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Recognizing and Treating Bulimia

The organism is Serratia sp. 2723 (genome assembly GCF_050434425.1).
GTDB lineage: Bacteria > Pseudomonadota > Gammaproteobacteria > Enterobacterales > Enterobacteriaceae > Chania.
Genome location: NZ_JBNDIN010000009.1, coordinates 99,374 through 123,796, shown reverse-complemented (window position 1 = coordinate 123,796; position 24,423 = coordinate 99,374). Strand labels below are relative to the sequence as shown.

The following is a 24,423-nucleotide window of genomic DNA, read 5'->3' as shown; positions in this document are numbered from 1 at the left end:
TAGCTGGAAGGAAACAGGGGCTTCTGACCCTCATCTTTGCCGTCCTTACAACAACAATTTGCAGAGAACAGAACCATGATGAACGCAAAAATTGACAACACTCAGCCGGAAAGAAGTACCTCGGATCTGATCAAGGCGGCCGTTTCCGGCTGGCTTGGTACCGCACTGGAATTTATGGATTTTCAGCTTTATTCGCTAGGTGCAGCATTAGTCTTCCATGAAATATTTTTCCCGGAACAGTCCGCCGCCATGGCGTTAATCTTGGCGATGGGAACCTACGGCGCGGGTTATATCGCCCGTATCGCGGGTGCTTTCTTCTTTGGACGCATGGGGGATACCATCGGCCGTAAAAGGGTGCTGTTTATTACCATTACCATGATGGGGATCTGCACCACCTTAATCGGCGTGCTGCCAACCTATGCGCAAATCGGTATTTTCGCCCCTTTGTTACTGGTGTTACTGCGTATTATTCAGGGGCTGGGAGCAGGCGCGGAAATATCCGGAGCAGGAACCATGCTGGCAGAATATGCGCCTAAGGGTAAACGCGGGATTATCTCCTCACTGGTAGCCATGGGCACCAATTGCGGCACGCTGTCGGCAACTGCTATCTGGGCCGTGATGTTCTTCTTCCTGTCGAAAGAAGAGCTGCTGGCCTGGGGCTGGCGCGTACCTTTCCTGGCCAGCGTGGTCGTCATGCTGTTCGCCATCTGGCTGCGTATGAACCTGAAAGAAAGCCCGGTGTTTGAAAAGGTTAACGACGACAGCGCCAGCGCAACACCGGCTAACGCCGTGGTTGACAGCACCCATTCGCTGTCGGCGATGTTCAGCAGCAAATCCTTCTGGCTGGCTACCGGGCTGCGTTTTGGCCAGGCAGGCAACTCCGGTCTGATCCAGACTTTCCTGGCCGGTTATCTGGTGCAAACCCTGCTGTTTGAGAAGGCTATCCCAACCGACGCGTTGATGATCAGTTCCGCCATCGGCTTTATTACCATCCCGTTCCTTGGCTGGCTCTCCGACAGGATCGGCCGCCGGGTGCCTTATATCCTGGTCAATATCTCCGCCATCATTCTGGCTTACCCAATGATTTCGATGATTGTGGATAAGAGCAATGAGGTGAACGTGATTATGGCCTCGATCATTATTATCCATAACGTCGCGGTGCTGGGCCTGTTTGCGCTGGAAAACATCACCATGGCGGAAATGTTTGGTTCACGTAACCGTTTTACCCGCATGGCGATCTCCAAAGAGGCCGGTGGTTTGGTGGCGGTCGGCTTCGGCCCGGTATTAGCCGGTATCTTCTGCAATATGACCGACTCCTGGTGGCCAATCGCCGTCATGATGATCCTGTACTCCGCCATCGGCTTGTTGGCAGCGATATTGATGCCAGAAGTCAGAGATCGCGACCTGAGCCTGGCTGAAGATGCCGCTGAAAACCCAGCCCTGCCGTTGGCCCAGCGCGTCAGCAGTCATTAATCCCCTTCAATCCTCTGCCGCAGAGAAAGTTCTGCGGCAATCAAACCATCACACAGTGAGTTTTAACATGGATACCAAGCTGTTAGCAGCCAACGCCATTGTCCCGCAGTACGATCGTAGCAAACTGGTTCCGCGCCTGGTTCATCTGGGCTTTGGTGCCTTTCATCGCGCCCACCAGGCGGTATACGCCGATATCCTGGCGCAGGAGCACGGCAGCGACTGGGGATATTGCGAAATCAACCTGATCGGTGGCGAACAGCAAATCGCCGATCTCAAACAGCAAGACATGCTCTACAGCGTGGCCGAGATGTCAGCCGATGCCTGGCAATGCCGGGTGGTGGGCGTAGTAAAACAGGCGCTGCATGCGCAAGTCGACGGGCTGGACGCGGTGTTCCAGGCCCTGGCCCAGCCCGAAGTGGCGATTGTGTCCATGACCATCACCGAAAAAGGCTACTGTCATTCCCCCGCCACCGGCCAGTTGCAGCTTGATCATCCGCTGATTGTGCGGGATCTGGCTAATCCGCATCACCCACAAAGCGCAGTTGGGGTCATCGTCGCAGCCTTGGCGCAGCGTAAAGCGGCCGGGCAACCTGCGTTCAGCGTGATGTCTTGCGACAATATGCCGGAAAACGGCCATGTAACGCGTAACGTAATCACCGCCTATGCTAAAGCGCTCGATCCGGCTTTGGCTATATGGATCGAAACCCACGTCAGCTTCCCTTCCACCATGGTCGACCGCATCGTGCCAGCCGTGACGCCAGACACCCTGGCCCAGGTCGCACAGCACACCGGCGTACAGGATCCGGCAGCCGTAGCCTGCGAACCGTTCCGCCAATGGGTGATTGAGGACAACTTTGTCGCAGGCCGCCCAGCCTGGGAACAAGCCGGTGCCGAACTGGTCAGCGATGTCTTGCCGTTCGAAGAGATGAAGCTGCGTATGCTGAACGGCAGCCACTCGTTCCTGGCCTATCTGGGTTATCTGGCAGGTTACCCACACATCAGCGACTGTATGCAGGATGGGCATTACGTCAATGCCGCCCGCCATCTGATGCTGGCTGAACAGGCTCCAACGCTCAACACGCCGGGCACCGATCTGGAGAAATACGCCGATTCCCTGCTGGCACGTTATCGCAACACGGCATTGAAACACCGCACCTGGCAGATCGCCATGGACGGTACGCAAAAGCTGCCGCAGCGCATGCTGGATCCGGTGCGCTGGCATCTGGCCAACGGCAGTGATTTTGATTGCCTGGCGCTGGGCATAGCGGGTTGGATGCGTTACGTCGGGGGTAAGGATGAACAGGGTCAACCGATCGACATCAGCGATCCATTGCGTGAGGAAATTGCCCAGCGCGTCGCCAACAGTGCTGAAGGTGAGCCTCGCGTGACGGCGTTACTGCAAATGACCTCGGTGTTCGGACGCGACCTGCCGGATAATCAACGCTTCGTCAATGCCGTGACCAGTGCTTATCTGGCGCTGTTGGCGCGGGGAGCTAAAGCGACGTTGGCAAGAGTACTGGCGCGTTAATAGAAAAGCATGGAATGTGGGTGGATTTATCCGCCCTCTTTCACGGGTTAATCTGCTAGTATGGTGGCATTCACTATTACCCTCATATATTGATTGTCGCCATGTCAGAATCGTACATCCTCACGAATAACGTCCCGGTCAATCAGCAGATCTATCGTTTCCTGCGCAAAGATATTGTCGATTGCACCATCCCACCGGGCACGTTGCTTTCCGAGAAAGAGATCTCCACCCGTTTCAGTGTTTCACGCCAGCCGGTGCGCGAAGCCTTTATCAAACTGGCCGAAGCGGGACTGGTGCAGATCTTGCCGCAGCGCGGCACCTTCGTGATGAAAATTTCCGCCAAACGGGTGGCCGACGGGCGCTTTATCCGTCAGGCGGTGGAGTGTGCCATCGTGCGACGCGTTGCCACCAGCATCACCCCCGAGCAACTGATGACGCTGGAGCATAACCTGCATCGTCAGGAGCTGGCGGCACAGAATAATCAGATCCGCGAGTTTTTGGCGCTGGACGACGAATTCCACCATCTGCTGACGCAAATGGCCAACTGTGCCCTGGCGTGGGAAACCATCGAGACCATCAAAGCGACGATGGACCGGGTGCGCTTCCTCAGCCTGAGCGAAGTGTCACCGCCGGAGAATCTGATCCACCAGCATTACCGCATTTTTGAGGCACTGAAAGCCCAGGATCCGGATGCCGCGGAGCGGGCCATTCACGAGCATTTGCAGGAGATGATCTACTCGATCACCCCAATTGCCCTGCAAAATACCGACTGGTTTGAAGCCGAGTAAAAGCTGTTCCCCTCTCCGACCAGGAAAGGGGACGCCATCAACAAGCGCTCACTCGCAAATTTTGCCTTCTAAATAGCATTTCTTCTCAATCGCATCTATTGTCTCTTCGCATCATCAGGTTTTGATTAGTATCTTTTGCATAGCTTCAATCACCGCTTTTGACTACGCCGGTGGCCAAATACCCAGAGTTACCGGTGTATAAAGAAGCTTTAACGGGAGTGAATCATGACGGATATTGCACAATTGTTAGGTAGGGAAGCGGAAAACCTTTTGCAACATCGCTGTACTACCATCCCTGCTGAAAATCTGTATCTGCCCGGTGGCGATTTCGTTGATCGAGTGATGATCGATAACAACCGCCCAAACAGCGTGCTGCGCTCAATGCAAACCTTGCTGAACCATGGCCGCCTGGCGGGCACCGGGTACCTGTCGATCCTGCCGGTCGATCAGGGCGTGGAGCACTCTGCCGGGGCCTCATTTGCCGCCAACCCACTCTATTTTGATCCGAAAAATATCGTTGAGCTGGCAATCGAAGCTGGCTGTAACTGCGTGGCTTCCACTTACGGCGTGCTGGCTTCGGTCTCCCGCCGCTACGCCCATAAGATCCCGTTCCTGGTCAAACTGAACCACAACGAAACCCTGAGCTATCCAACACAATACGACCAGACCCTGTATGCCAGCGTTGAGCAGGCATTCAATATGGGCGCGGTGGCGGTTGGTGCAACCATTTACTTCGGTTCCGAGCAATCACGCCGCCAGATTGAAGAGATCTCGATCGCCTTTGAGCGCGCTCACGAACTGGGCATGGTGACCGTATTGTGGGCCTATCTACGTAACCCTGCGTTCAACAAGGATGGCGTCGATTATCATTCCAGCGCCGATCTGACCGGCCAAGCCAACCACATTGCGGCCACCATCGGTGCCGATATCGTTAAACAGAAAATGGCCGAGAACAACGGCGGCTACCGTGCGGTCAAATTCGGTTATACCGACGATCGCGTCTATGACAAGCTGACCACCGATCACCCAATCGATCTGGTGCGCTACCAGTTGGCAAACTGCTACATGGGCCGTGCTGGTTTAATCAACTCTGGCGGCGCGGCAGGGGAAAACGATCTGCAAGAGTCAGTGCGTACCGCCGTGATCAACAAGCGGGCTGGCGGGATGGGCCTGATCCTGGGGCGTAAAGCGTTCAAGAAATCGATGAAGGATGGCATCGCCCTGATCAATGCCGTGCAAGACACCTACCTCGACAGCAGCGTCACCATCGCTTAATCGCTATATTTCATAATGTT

Bulimia nervosa is an eating disorder characterized by a recurring pattern of binge eating followed by either purging with laxatives, diuretics or self-induced vomiting, or through extreme dieting. It is a mental health disorder, meaning that recovery from the illness will require not only behavior modification but also a focus on improved emotional health. Binge eating is the consumption of more food than normal in a short amount of time. Bulimics feel out of control in terms of the amount of food they eat, and later try to compensate by later ridding themselves of the food, severely restricting their food intake and/or over-exercising. People with bulimia tend to put undue emphasis on how much they weigh or how they look. There is usually an ongoing preoccupation with calories and weight gain. Bulimics may choose to eat alone or excuse themselves to the bathroom where they attempt to disgorge themselves of food. This person may appear trim, attractive and in control, but internally they struggle with feelings of worthlessness and insecurity. The most effective treatment for bulimia is a multi-pronged approach blending counseling and family support with medical help and food and nutrition education. Counseling can provide patients with insight into what problems are creating distress along with better ways to cope with those stresses. Cognitive behavioral therapy has been widely successful in helping patients with bulimia recognize the connection between their negative thinking and their negative behaviors. Family support is important for recovery, not only because it strengthens key relationships but also because it builds self-esteem, something that is often lacking in the person with an eating disorder. Family involvement also creates an informed home environment that will be alert to signs of relapse. Since low self-esteem and low mood are often associated with the disorder, in some cases it may be appropriate to prescribe an antidepressant. Temporarily alleviating the symptoms of bulimia can aid patients in moving past former habits of thinking and behaving. A key piece of recovery will be learning the facts of healthy eating and nutrition. Eating appropriate foods at appropriate intervals can prevent compulsions to overindulge. Patients must also learn how their disorder has deprived their body of necessary vitamins and minerals, and how proper eating can replenish those imbalances. Bulimia is a serious illness, but recovery is possible. It will take effort on several fronts, but a healthy life inside and out is achievable. Getting help sooner rather than later makes the journey much easier.

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